- 1Fixed, fastened, or closed firmly; hard to move, undo, or open: she twisted her handkerchief into a tight knotMore example sentences
compact, compacted, compressed, dense, solid
- Giving it to Lior, Shumba watched as the guard drew closer to Amenra, her graying blond curls fastened in a tight knot along her gold enclosed neck.
- Just then, there was a short knock and the door swung open to reveal his mother, undoing her tight, business-like bun.
- She can't open cans or bottles if the lid is tight, and she's had to give up needlepoint.
- 1.1(Of clothes or shoes) close-fitting, especially uncomfortably so: the dress was too tight for herMore example sentences
- Never ride in cold weather with tight boots or shoes, nor close-fitting gloves.
- Also tighten your shoes well and wear tight socks so that they will not come out of the shoes.
- Don't wear tight clothing or shoes that can cause pressure and blistering.
- 1.2(Of a grip) very firm so as not to let go: she released her tight hold on the dog • figurative presidential advisers keep a tight grip on domestic policyMore example sentences
- Flynn wants to keep a tight grip on the purse strings.
- Not only do they survive childbirth and carrying heavy loads, they know how to keep a tight grip on luck, love and happiness.
- He reached up and patted her horse with his bandaged hand, careful to keep a tight grip on the reigns with the other as they walked down the broad main street.
- 1.3(Of a ship, building, or object) well sealed against something such as water or air: [in combination]: a light-tight containerMore example sentences
- Pigs have died after a ventilation failure in a tight building.
- If the house is fairly tight, the simplest route for makeup air to enter the structure is often the unused fireplace chimney.
- A tight home can literally use up enough air that the fireplace flue is the only route for a fresh supply of outside air available.
- 1.4(Of a formation or a group of people or things) closely or densely packed together: he levered the bishop out from a tight knot of clerical wivesMore example sentences
- They held together and went down the street in tight formation, flanked by cops on all sides.
- Gophers clump their mounds together in tight groups, and these are flatter and fan-shaped with off-center holes.
- We stayed together in a tight group as we approached the house.
- 1.5(Of a community or other group of people) having close relations; secretive: the tenants were far too tight to let anyone knowMore example sentences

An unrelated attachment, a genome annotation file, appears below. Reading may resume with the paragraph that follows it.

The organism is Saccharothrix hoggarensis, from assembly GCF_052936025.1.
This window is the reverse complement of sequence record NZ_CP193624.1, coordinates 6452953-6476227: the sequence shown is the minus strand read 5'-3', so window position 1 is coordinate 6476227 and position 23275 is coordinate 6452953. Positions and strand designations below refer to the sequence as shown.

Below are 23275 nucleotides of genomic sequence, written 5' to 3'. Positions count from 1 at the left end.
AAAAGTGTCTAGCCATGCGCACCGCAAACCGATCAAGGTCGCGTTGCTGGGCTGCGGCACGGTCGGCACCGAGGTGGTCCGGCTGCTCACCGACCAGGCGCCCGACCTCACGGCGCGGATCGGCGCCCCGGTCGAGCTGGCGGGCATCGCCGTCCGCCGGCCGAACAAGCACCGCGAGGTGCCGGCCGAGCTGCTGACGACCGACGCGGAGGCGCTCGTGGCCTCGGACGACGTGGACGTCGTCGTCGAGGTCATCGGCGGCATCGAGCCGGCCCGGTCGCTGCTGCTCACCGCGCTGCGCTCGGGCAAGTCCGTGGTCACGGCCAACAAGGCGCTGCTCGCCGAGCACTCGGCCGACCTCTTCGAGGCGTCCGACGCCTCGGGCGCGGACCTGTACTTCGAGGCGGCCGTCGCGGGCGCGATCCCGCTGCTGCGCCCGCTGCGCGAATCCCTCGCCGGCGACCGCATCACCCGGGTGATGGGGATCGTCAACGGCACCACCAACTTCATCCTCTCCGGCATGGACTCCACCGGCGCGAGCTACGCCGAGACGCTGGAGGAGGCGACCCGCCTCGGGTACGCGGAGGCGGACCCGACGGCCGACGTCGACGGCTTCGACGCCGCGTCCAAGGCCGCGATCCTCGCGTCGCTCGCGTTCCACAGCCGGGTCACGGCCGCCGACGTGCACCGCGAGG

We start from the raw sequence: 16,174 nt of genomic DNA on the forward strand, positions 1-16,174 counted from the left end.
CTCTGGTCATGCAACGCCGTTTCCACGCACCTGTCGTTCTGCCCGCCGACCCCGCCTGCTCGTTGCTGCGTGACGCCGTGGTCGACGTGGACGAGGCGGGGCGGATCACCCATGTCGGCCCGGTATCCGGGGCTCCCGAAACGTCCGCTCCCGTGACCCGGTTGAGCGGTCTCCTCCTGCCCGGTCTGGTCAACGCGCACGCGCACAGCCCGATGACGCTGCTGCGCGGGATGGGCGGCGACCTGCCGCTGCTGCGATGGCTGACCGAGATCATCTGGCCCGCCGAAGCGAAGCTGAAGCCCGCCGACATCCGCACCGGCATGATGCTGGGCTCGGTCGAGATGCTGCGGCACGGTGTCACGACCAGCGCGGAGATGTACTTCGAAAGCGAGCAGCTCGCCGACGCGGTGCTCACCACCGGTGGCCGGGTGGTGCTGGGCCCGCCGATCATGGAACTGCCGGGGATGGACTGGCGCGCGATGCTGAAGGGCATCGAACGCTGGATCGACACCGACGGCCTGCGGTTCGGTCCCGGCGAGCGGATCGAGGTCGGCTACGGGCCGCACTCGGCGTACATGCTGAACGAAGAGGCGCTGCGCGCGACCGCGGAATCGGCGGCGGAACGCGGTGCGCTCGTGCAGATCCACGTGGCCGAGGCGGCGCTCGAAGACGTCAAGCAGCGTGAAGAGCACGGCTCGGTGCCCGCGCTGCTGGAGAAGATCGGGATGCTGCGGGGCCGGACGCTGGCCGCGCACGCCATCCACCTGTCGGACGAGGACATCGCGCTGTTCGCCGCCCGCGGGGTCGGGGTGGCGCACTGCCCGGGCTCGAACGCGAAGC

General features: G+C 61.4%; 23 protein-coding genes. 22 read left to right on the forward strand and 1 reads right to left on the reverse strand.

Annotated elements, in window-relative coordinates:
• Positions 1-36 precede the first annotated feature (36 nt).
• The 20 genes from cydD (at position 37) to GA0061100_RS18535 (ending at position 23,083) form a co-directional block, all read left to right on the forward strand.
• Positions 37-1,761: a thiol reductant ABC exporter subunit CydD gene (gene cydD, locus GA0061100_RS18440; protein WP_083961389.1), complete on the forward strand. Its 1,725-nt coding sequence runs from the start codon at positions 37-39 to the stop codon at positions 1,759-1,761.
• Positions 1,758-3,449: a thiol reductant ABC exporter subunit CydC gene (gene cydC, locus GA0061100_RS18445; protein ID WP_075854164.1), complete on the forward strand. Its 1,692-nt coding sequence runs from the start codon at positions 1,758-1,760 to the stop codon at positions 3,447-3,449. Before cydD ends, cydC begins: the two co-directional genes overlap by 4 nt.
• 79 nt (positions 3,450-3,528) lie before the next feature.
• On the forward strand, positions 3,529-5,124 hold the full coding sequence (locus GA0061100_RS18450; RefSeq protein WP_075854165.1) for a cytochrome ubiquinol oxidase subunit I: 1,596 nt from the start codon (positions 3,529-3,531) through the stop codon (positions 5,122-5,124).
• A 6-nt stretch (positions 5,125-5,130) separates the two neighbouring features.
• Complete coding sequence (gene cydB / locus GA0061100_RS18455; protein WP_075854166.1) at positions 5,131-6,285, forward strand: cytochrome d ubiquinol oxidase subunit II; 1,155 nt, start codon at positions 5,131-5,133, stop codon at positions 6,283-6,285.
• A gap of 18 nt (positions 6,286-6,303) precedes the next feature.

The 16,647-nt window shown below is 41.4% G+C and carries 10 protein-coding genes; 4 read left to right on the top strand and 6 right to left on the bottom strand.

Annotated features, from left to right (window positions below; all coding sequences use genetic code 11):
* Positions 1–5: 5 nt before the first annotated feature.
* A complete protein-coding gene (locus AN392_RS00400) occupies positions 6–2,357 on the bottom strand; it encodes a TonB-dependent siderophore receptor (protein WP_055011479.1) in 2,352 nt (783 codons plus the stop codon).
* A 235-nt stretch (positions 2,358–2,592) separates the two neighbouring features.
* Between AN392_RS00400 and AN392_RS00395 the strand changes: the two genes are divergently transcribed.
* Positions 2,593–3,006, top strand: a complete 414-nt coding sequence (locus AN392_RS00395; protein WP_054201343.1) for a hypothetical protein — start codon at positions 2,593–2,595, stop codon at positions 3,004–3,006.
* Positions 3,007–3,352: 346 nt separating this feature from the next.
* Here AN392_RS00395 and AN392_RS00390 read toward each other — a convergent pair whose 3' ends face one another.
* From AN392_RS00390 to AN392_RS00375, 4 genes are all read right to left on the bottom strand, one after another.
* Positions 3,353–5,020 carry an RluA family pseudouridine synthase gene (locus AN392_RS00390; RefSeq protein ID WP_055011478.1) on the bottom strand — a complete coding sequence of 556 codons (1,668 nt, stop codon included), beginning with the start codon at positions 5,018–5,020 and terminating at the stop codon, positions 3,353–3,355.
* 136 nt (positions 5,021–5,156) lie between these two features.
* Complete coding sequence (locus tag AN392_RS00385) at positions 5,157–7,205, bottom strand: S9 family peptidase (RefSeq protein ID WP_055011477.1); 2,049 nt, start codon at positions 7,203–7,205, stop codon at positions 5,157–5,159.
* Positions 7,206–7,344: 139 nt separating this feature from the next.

- This tight community is reflected in the organization and the fans that come out to games.
- For all that has happened to him, he is still the product of his background, still the son of a tight community.
- After World War II, the original incentives to remain a tight community faded away.
- 2(Of a rope, fabric, or surface) stretched so as to leave no slack; not loose: the drawcord pulls tightMore example sentences
- I simply held the fabric tight front and back of the presser foot and let the machine do its work.
- It was lying loose and not stretched tight when the drawings were made.
- She also threw on a pair of black slacks that stretched tight over her thin legs.
- 2.1(Of a part of the body or a bodily sensation) feeling painful and constricted, as a result of anxiety or illness: there was a tight feeling in his gutMore example sentences
- Every muscle in his body was tight, and Rion had wondered if he'd frozen like that.
- Early on after my coma the muscles in my body were incredibly tight.
- She was shaking, her body was tight and her eyes were practically bleeding.
- 2.2(Of appearance or manner) tense, irritated, or angry: she gave him a tight smileMore example sentences
- I turned to look at her and she gave me a tight, angry smile.
- He gives a tough, tight smile as he contemplates his boyhood self, and you can almost hear the schoolchildren of Glasgow breathe a sigh of relief.
- In his tight, angry face we see a lifetime of struggles and disappointments.
- 2.3(Of a rule, policy, or form of control) strictly imposed: security was tight at yesterday’s ceremonyMore example sentences
- Security chiefs have decided to impose tight controls to prevent terrorists from slipping into the country.
- The peasantry in 1300 were living in a world where land was scarce and opportunities for economic advancement were limited by the tight controls of the landowners.
- The US has since pursued a systematic policy aimed at keeping the UN under tight control.
- 2.4(Of a game or contest) with evenly matched competitors; very close: he won in a tight finishMore example sentences
- And last season excepted, veteran Robert Horry knows how to produce in tight games and the postseason.